Last Thursday (5/24) I finally managed to sync up with Jihan Wu for a videochat. We had spoken to each other briefly at LABitConf in Buenos Aires about a year and a half ago, right after Zcash launched, but we hadn’t communicated since then as far as I remember.
Here are my notes from our talk. Anything that’s a quotation, I got from my notes that I was typing as we talked. Everything else is my own paraphrase or memory of what was said.
I started by telling him that we as the Zcash community have to decide what to do about potentially changing the Proof-of-Work, and that there was a serious “trust gap”—a lot of people are highly suspicious of, and angry at, Bitmain. I said that I myself was annoyed at him (because they hadn’t given me a heads-up about their new ASIC Zcash miner) but that I wasn’t as deeply suspicious and hostile as most people, but that a lot of people—including people that I need to work with in order to maintain and improve Zcash—are very suspicious of Bitmain and that this “trust gap” prevents cooperation to produce value for everyone’s benefit.
Jihan said that they are in China and there is a large communication gap between them and the West, so that they don’t know how to communicate to Westerners. I agreed that this communications gap is a major reality, since that I have the reciprocal problem: I don’t know how to communicate to people in China.
Jihan said that a specific group had taken advantage of this communication gap to spread a lot of lies and conspiracy theories about Bitmain (note: by telling you what he said in our conversation, I’m not endorsing it. I’m just telling you what he said), and Bitmain didn’t know how to counteract those lies over the communications gap, so they had adopted a policy of just not engaging, being quiet and just releasing their products without saying anything. For example, he said, we don’t even say that the Z9 Equihash miner is for mining Zcash!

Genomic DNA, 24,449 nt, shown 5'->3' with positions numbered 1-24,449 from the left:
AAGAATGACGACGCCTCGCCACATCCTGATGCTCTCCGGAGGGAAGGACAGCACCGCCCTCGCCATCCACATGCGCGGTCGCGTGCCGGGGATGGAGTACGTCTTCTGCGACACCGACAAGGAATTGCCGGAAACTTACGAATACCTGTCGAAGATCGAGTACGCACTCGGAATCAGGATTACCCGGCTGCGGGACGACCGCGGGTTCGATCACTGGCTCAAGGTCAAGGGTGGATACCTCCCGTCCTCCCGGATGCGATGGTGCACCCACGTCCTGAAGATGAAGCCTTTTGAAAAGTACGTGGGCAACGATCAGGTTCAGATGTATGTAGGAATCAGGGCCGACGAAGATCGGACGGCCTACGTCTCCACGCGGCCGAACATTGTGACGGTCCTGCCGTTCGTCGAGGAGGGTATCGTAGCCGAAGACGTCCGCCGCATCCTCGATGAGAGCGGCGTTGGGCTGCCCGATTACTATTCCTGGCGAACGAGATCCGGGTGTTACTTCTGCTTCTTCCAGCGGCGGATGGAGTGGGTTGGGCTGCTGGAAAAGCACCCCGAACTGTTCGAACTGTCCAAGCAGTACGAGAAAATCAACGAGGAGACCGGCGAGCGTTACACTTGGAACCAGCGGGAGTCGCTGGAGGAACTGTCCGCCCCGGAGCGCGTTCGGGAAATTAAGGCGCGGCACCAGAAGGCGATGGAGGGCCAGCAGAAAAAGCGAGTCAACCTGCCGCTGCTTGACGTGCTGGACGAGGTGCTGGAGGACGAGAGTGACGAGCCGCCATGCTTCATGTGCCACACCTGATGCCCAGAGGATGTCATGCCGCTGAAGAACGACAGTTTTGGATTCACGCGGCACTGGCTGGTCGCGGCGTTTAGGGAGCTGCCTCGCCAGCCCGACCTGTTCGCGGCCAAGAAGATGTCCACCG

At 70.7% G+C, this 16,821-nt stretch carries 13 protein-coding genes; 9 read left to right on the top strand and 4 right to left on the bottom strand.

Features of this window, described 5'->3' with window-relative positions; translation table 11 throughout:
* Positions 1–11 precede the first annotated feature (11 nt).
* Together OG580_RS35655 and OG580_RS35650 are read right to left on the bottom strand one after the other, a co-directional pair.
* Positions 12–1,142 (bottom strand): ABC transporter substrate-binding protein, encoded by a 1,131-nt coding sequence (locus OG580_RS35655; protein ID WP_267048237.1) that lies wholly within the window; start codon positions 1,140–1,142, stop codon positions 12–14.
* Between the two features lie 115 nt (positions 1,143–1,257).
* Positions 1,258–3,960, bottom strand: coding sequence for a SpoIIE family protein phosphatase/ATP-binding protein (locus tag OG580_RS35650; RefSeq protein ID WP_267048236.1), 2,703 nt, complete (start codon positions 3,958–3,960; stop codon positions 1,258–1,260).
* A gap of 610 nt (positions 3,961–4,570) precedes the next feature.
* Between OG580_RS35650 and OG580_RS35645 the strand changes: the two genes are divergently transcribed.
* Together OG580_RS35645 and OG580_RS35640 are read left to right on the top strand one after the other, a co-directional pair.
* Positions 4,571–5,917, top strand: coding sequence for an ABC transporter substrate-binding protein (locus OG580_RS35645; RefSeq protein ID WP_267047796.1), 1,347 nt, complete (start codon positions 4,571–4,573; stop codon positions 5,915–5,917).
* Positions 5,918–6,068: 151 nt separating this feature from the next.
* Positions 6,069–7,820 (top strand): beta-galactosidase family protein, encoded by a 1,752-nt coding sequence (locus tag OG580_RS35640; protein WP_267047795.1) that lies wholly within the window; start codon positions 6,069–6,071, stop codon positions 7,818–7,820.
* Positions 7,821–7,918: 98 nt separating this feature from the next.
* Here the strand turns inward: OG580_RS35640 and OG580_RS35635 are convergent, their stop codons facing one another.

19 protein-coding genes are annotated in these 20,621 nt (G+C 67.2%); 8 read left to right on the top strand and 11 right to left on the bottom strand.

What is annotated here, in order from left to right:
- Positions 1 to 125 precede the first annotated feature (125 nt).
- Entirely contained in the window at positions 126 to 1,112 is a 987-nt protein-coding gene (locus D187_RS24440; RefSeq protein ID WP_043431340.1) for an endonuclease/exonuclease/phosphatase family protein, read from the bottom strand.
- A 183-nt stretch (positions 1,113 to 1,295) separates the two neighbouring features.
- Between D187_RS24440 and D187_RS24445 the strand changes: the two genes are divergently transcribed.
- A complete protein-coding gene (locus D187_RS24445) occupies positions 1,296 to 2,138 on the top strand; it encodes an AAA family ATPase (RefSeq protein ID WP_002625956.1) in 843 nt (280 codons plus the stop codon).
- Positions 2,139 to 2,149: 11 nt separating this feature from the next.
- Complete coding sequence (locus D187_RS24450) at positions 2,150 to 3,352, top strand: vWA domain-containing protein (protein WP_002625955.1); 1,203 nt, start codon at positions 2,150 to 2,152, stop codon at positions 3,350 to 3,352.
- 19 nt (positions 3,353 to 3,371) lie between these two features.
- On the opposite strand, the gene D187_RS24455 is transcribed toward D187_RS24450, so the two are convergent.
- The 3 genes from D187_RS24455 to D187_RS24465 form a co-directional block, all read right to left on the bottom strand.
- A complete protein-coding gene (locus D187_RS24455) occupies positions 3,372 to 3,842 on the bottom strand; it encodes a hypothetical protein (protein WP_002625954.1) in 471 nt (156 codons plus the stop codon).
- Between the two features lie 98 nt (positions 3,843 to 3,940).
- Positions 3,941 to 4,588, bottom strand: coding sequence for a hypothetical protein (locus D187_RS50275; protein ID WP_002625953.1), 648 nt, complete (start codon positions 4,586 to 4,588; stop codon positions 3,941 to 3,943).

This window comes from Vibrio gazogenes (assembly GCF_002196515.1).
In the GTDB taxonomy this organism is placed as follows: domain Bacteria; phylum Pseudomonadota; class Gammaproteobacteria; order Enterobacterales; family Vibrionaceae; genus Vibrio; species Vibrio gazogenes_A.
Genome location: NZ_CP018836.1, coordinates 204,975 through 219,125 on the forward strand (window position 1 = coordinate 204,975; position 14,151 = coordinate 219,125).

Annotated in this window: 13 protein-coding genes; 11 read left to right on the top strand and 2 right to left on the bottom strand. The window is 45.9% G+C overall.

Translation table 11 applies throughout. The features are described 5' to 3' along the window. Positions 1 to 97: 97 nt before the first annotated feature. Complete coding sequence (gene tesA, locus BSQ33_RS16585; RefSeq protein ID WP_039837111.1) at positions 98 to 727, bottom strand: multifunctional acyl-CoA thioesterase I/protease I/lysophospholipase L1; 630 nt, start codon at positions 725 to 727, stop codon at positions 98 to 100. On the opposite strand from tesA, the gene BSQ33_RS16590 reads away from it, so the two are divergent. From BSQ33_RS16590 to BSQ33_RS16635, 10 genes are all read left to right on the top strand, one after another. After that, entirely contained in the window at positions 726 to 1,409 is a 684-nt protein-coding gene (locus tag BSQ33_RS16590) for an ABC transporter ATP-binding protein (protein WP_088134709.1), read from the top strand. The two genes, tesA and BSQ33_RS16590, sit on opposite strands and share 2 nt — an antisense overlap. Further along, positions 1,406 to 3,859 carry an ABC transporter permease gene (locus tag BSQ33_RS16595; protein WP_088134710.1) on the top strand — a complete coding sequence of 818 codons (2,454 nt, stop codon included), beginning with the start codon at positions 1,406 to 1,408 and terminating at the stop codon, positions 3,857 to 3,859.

I said that a large fraction — maybe 60% or so — of the XMR hashrate had disappeared from XMR and switched to XMO, and asked if that was Bitmain’s mining operation. He immediately replied “No, it was not us. We released the Monero miner right after the samples.”
For what it is worth, I didn’t get the feeling that he was lying about this. I felt like he was telling the truth. I asked him again if they had been doing any Monero mining with ASICs, because it really seemed like someone must have been, and he said something like that he saw the theory that there was a large-scale stealth ASIC miner, and that he hadn’t had time to look into it to tell if it was real or just a hypothesis, but that in any case it wasn’t them. Again, he sounded sincere to me.